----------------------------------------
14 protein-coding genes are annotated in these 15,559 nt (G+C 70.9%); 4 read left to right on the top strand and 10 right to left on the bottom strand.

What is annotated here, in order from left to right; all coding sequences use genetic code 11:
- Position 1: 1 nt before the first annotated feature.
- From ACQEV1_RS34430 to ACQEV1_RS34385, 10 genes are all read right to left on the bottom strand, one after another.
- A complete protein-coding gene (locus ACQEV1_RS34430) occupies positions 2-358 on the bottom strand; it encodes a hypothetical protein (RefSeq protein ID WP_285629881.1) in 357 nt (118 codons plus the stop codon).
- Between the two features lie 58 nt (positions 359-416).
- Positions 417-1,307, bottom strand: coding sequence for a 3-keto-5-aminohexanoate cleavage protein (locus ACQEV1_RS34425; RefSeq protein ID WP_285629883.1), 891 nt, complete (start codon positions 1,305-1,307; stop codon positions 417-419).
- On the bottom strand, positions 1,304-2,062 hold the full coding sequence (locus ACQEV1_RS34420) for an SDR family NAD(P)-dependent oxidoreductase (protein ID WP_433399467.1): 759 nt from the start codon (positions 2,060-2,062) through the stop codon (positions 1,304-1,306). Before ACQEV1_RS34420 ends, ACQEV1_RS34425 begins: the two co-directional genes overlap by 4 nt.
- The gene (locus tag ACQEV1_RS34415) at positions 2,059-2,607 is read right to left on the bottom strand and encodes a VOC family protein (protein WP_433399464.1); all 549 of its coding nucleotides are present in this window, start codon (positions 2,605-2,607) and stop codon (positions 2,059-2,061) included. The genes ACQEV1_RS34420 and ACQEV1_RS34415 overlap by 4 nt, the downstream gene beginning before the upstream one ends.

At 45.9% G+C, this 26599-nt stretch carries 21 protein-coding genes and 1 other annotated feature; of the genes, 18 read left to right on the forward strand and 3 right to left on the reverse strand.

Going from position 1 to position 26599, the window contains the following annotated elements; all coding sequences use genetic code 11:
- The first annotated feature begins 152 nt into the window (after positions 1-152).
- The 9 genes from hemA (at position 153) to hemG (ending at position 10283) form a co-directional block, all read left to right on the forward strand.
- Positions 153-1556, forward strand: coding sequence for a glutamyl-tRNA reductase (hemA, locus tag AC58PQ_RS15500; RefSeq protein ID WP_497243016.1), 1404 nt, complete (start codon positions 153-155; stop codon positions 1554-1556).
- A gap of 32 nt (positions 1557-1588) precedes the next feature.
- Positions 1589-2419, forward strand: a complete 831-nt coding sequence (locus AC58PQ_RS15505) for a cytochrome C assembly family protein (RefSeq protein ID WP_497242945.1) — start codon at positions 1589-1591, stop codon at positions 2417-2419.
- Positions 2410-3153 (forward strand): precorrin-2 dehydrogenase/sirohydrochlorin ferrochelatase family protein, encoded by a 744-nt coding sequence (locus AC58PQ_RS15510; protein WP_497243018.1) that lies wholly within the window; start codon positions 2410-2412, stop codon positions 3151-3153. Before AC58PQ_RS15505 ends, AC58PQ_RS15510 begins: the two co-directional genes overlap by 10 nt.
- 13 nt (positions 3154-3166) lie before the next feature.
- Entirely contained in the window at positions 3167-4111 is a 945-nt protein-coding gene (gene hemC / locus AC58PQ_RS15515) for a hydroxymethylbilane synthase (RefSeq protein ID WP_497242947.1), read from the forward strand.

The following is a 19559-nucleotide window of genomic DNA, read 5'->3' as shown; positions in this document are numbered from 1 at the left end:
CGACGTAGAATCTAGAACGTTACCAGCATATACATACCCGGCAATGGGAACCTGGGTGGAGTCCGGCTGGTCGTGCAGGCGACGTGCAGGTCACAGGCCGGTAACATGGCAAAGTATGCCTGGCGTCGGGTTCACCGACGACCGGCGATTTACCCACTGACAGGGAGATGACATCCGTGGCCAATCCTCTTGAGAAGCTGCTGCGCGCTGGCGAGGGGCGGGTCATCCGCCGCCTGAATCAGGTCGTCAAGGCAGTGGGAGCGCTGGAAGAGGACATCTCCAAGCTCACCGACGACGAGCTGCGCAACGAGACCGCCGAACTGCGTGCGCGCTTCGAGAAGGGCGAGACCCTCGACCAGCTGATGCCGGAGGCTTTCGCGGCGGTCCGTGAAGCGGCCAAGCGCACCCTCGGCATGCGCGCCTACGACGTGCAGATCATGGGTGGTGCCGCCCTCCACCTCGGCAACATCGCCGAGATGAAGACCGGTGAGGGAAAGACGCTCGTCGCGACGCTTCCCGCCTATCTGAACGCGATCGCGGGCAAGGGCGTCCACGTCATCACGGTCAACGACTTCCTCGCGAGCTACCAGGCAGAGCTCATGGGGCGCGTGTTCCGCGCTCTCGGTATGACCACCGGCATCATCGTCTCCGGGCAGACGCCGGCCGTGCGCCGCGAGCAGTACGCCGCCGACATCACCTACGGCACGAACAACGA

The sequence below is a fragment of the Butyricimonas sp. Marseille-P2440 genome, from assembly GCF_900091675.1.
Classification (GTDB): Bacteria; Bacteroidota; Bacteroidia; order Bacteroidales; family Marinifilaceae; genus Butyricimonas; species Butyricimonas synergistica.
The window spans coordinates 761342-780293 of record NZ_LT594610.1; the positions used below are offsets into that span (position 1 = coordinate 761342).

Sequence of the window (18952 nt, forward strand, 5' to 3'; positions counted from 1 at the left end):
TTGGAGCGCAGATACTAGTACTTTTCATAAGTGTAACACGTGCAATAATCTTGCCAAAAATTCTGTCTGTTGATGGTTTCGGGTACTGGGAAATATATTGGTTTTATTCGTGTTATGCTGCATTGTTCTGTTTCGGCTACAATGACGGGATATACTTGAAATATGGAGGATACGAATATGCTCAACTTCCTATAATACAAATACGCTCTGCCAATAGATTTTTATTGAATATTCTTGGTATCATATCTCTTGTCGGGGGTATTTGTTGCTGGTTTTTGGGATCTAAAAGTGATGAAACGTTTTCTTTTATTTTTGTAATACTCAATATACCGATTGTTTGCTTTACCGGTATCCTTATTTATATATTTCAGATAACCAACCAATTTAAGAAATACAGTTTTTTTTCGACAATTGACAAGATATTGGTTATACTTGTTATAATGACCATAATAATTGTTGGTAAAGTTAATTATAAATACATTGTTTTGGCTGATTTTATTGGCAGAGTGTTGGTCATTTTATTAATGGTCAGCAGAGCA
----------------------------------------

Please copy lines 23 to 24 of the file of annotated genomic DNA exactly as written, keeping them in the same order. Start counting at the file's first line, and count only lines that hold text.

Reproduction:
Classification (GTDB): Bacteria; Bacteroidota; Bacteroidia; order Bacteroidales; family Marinifilaceae; genus Butyricimonas; species Butyricimonas synergistica.
The window spans coordinates 761342-780293 of record NZ_LT594610.1; the positions used below are offsets into that span (position 1 = coordinate 761342).